Many of the procedures discussed in the Notice are practices that firms may already employ in their businesses. In particular, bank or bank holding company-owned FCMs or IBs are already required to comply with certain components of the anti-money laundering programs of the banks. FCMs may also have procedures in place related to deposits of cash or cash-like instruments and procedures to obtain identifying information on customers. FCMs and IBs should use their existing programs and procedures as the building blocks for their anti-money laundering compliance programs. Moreover, FCMs and IBs that are registered as broker-dealers under the federal securities laws are subject to similar anti-money laundering requirements. In most cases, programs that comply with requirements applicable to the securities industry will comply with the requirements of this Notice.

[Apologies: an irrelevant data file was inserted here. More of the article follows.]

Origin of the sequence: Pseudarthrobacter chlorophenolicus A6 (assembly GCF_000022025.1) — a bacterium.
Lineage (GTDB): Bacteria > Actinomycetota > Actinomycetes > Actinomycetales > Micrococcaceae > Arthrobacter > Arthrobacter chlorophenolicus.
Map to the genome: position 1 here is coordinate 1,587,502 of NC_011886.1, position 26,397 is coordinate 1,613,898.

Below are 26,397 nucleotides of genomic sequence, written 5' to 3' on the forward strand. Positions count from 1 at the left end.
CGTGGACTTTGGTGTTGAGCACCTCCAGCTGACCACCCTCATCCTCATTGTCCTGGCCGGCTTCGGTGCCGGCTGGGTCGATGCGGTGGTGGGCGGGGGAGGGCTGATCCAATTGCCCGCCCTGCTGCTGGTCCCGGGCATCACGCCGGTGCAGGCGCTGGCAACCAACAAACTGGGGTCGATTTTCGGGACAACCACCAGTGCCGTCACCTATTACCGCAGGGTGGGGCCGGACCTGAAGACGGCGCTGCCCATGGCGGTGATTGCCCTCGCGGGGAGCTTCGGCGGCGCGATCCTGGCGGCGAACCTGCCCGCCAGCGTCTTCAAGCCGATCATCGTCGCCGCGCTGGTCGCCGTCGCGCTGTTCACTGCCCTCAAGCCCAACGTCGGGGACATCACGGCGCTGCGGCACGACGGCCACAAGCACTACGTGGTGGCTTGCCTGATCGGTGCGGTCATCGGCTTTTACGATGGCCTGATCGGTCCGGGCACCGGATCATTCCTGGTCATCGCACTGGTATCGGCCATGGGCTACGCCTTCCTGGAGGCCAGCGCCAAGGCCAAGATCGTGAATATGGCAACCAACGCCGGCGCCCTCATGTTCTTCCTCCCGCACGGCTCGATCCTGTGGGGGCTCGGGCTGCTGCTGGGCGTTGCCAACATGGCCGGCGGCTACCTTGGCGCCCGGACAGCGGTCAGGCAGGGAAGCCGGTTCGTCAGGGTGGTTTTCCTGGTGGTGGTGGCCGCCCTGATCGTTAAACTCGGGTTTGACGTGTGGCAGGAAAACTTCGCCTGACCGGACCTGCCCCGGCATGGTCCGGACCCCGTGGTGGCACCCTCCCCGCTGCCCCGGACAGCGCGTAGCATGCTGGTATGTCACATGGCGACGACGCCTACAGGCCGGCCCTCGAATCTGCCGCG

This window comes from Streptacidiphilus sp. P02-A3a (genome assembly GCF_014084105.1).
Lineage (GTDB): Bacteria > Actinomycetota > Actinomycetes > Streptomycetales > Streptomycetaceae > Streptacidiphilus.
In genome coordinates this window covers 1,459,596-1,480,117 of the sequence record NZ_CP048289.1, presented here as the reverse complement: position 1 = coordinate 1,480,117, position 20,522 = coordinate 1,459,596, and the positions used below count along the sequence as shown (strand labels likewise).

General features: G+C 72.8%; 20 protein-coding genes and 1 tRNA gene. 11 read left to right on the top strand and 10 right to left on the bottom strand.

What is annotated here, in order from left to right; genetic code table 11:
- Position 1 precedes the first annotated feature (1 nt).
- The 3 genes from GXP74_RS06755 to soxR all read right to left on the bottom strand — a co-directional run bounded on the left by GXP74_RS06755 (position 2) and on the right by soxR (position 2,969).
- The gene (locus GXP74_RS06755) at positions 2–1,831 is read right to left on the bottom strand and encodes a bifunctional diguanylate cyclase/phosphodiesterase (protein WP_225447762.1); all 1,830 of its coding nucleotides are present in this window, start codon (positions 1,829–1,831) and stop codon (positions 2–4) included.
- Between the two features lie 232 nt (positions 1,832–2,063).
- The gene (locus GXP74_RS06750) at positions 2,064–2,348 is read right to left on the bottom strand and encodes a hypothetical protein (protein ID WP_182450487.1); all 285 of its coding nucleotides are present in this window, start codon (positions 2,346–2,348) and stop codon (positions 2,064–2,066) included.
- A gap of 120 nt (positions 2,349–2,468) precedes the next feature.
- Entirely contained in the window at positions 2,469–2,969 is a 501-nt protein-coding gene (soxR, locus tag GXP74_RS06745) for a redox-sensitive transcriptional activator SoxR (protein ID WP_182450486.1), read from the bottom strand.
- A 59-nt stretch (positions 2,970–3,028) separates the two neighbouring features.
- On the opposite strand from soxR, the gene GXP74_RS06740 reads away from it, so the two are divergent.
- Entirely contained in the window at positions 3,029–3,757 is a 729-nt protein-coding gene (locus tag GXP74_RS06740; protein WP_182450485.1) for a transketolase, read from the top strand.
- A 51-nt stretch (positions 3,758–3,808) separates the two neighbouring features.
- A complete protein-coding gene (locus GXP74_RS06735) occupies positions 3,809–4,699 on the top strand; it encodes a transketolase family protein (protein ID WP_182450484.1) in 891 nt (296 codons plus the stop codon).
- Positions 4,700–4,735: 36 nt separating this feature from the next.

Money laundering occurs when funds from an illegal/criminal activity are moved through the financial system in such a way as to make it appear that the funds have come from legitimate sources. Money laundering usually follows three stages. First, cash or cash equivalents are placed into the financial system. Second, the money is transferred or moved to other accounts (e.g. futures accounts) through a series of financial transactions designed to obscure the origin of the money (e.g. executing trades with little or no financial risk or transferring account balances to other accounts). Finally, the funds are reintroduced into the economy so that the funds appear to have come from legitimate sources (e.g. closing a futures account and transferring the funds to a bank account). Trading accounts that are carried by FCMs are one vehicle that can be used to launder illicit funds. In particular, a trading account could be used to execute financial transactions that help obscure the origin of the funds. FCMs and IBs need to be aware of potential money laundering abuses that could occur in a customer account and implement a compliance program to deter, detect and report potentially suspicious activity.